What features can this add to online media consumption?
One feature would be the ability to easily enjoy the same content across different devices associated with your account, no matter whether they are exclusive to your account or not. This would benefit where you are working through the same content in different locations like hearing a playlist from that online music service in the car, or at home on the hi-fi; or watching that series on an iPad while you come home from work on the train then continuing it on the TV in the main lounge area at home.
Concurrent operation could also allow for an amalgamated content-choice experience, perhaps with separate menus or playlists for each person. It can extend to providing a list of common favourites or content recommendations that appeal “across the board”.
You also make sure that the content recommendations offered by the online media service reflect your content-consumption habits rather than be diluted by someone else’s choices. This is more so for music or video content that you enjoy and you want to discover similar content.
In some cases, you could have the ability to have the content-recommendation engine come up with content that appeals to the tastes represented by a group of accounts like a household rather than just one account. Such recommendations could be listed alongside account-specific recommendations lists.
What needs to be considered as the rise of online multimedia consumption occurs is the ability for multiple online media-service accounts to be used for the same service on the same device. This means that these services can work well with the reality of multiple-adult households such as couples or multi-generation households.
It then means that the service is personalised to each end-user’s tastes and the content recommendation system in these services reflects what they watch.
The recent ABC Australia Talks National Survey looked at a wide range of issues including climate change and social respect. But one of the issues that is relevant to this Website is the issue of the digital divide.
This highlights how pervasive personal computing including use of online services and mobile computing devices like smartphones is amongst certain parts of the community. It also includes the issue of missing out on essential services due to not being able to or comfortable about using them the online way.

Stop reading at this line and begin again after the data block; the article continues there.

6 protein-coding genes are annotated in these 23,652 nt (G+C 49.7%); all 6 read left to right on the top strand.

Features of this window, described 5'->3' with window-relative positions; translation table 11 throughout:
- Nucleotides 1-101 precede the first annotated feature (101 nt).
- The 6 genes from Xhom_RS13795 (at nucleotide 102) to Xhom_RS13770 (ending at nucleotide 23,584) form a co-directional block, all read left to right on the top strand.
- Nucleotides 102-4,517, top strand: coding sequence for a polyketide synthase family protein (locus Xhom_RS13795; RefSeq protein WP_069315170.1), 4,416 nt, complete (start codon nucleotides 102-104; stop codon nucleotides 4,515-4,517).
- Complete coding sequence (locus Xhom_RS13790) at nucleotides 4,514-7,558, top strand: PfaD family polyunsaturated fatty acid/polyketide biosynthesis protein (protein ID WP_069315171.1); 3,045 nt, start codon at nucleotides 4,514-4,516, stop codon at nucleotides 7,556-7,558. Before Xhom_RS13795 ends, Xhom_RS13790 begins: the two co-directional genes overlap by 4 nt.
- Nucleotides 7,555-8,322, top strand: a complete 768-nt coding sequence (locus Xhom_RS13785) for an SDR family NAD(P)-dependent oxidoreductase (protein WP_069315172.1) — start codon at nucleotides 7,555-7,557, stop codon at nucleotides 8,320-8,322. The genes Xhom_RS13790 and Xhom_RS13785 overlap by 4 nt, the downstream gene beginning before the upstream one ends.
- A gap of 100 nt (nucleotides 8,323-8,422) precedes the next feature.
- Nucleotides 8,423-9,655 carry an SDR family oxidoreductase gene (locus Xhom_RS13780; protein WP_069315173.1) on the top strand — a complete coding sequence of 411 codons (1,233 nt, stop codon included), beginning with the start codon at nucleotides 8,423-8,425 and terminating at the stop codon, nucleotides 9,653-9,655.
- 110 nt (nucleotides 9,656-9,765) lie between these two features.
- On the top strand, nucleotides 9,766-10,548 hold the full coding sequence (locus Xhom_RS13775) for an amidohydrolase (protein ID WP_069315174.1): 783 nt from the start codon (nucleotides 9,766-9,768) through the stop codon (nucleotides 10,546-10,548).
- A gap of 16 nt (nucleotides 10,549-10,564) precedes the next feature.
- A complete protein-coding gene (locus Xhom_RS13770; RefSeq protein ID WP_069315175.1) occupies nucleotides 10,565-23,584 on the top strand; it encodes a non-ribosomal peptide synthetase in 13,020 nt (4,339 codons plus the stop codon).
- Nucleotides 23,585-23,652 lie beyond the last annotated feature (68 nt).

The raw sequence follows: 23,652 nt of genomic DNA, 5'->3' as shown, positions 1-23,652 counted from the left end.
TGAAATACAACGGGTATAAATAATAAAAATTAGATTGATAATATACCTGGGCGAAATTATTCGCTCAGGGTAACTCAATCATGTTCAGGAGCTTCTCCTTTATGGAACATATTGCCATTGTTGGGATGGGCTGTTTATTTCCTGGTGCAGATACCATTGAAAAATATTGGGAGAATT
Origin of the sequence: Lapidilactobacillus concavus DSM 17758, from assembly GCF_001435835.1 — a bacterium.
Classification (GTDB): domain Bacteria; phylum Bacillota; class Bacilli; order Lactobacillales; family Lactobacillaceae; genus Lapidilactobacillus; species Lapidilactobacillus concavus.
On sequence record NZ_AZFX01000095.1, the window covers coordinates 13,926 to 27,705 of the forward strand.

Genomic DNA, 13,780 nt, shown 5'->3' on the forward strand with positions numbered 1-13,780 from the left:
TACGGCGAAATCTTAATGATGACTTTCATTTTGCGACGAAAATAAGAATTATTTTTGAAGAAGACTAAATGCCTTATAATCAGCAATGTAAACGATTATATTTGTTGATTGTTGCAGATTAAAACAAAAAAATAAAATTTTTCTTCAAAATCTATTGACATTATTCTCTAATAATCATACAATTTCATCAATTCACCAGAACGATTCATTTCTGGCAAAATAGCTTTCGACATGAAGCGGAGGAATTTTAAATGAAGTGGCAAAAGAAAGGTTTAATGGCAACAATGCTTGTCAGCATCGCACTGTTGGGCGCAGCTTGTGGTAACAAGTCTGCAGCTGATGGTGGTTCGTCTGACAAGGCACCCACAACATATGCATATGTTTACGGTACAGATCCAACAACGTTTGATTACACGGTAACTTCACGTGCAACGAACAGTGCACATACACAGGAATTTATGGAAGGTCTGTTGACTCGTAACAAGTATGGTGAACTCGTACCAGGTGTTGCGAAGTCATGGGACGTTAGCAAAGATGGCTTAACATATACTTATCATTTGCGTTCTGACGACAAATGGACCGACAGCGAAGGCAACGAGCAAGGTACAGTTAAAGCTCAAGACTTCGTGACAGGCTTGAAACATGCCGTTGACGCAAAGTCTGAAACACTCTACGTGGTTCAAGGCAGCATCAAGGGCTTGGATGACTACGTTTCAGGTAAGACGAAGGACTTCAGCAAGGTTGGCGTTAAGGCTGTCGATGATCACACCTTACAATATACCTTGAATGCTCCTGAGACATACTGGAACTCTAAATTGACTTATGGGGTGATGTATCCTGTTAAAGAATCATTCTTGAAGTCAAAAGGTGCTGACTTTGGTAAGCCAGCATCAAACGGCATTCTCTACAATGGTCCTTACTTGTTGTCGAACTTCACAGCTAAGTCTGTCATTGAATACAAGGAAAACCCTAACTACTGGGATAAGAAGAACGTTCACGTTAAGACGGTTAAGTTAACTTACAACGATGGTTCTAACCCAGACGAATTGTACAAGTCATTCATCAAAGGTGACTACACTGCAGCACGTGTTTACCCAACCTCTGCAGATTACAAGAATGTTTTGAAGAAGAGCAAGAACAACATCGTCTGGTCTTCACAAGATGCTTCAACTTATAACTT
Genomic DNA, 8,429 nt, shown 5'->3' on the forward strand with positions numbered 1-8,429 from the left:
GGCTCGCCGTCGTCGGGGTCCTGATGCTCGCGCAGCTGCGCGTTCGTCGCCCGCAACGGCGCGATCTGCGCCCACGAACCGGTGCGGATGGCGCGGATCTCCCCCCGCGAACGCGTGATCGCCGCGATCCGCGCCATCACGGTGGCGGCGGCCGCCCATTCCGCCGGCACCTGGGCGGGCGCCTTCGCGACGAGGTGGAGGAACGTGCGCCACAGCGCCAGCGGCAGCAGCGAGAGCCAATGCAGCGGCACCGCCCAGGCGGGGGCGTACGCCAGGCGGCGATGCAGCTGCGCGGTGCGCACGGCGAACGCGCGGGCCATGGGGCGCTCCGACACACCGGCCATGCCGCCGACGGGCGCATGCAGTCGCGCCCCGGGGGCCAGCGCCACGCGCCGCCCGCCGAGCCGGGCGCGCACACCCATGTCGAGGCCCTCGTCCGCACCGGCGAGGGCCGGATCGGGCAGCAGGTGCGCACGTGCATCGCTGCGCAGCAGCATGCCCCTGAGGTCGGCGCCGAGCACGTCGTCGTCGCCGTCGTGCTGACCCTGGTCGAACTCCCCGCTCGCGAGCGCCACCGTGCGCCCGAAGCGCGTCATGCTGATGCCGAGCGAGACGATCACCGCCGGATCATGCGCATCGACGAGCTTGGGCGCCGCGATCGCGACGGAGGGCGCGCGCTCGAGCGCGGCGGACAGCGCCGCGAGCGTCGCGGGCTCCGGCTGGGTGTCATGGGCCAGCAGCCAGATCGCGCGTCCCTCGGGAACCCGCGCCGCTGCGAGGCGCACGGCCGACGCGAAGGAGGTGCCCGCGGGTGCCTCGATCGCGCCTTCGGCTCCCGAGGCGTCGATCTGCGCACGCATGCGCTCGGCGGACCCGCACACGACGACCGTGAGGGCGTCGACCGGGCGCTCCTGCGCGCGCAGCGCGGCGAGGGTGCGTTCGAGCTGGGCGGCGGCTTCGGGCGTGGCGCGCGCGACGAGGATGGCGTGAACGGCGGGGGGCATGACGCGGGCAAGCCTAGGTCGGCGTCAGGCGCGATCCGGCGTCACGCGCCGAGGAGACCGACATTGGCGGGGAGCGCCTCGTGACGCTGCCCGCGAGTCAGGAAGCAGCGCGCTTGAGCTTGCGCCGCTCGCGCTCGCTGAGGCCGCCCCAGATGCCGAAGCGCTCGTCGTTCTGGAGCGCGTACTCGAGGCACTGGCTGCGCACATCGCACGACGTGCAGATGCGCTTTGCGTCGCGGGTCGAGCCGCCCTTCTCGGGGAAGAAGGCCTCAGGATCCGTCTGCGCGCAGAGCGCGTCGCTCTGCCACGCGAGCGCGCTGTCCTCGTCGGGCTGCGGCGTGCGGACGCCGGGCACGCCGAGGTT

As it is often discovered, the digital divide potently affects the older generations but also affects people based on income due to access to the necessary technology. What has never been called out was whether the kind of work people do during their working life had affected their risk of falling victim to the digital divide.
The ubiquity of new technologies through one’s productive life
It has taken a significant amount of time through the 1980s to the 2000s for the computer to be a mainstream tool in one’s productive life
A key factor that I have noticed is how much of one’s school or working life was spent using the technology and how quickly one adapted to newer technologies as they came in to being through their productive life. This is underscored through the evolution of personal computing technology including networked and online computing that took place through the 1980s to the 2000s. As well, the 2000s and 2010s brought about the idea of mobile personal computing thanks to smartphones and tablet computers used both personally and in the workplace.
It became more potent in the workplace through the 1990s as computing power moved to the desktop in an affordable form and this brought about the change from the manual office that is based around typewriters, ledger books and card files to the highly-computerised office based around on-site desktop and server computers which handled word-processing, record-keeping and accounting tasks using computer software.
After the Australia Talks show, I had a follow-up conversation with an older man who worked in an office that was facing this transition revealed that his workplace’s accountant took a long time to adapt his accountancy skills to the highly-computerised office. Here, it was about being able to use the computer software to maintain an electronic equivalent of the ledger books.
Let’s not forget that a significant amount of blue-collar or public-facing work didn’t involve the use of computer technology. In some workplaces, specially-employed staff would collect or provide data to the blue-collar or public-facing workers as they needed it. If the worker ran their own business, they would be performing most of the record-keeping for their business the manual way.
The same situation can be underscored through one’s school life before the 1990s where personal computing tended to play second fiddle. This would be about practices like a separate computer-studies lesson that would be taught in a computer lab equipped with personal computers. Other subjects typically required students to present their work in a handwritten form while teachers engaged in “talk and chalk” presentation techniques for most of their classes.
As well, investment in computer education tended to depend upon the whims of the powers that be that oversee the school, whether they be the school board or the government-based or church-based education authority that the school was accountable to. In some cases, it required private enterprise to “chip in” to provide the necessary capital for this kind of study.